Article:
Or the New Statesman’s Barbara Speed who felt that Vernon’s book was cribbing twenty year old ideas from Naomi Wolf (badly)
And obviously we’re definitely not talking about the Guardian’s Helen Lewis who’s critical mauling included, amounst other things, comparing segments of her writing to Alan Partridge’s fictional biography.
Or even The Evening Standard’s Rosamund Urwin who felt that after the Guardian’s spectacular savaging, finding further fault with Vernon would be akin to the satisfying but ultimately futile equivalent of kicking a dead body.
What the Guardian’s political editor wanted to shine a spotlight on is what Vernon describes as people who believed it was acceptable to criticise her on twitter after reading those negative reviews.
The word ‘plebs’ springs to mind.
Plebs who don’t know their place
(and ironically feminist plebs at that).
The whole marketing strategy of this book relies on winding people like me up; yet at the same time Vernon tries to pre-empt any potential criticism by insisting that contemporary feminism is too judgmental. Criticising the book not only marks you out as not hot but also unsisterly. Well, sorry. Contemporary feminism can feel brutally critical..there are hard conversations to be had within any radical movement. Helen Lewis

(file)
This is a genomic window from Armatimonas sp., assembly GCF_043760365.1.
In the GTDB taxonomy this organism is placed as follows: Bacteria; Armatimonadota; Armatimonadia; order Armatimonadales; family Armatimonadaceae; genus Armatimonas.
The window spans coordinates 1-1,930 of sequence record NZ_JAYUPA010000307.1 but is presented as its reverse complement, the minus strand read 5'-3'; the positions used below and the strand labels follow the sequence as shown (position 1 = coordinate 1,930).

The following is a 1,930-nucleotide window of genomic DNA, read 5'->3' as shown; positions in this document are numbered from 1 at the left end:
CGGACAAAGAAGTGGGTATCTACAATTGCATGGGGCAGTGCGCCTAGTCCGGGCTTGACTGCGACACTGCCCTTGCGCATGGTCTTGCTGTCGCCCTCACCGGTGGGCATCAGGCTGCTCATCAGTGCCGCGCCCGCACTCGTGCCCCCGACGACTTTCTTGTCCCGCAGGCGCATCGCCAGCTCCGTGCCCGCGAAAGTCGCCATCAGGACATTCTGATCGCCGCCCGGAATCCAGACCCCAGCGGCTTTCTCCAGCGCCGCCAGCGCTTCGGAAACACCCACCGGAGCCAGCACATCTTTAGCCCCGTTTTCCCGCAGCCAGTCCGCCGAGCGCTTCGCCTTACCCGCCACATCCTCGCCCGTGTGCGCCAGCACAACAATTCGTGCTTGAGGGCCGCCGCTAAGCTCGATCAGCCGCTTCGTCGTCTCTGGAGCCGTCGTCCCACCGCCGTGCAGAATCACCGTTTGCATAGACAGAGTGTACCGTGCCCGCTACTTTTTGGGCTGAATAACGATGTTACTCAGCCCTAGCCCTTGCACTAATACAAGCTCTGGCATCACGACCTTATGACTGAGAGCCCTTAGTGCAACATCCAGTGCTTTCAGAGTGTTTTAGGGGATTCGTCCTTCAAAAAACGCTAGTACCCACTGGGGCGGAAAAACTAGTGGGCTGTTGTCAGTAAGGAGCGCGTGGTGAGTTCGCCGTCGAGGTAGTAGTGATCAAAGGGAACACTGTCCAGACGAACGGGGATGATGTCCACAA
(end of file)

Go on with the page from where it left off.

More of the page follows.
Problem, Reaction, Solution?
Which brings me to my conclusion about the entire web we want series.
Hopefully this conclusion should be glaringly obvious to anyone who has paid attention to any one of the Guardian’s articles in this series for long enough to consider the non censored opinions below the line…
The remarkable disconnect between editor and readership becomes clear to anyone that surveys the consistent counter narrative coming loud and clear from the comments section….
The message is loud, clear and consistent below the line of every ‘we we want’ article that allowed comments….
And based on the tiny little numbers on the right hand side of each comment indicating how many readers have taken time out of their day to agree…
It’s depressing to think that the answer to Katherine Viner’s question might be right under her nose…
And the fact she doesn’t choose to notice it, not to mention the fact that her paper keeps pushing a very certain agenda just looks more and more pathetic over time….
Not to mention insanely dismissive and patronizing to their readers.
The Hegelian dialectic is the framework for guiding our thoughts and actions into conflicts that lead us to a predetermined solution. If we do not understand how the Hegelian dialectic shapes our perceptions of the world, then we do not know how we are helping to implement the vision. When we remain locked into dialectical thinking, we cannot see out of the box.
EYEchipped in my ten cents and was surprised to get a reply from the Moderators (when their usual response is to press delete).
In my humble subjective opinion, their response to my question sums up their long term credibility problem…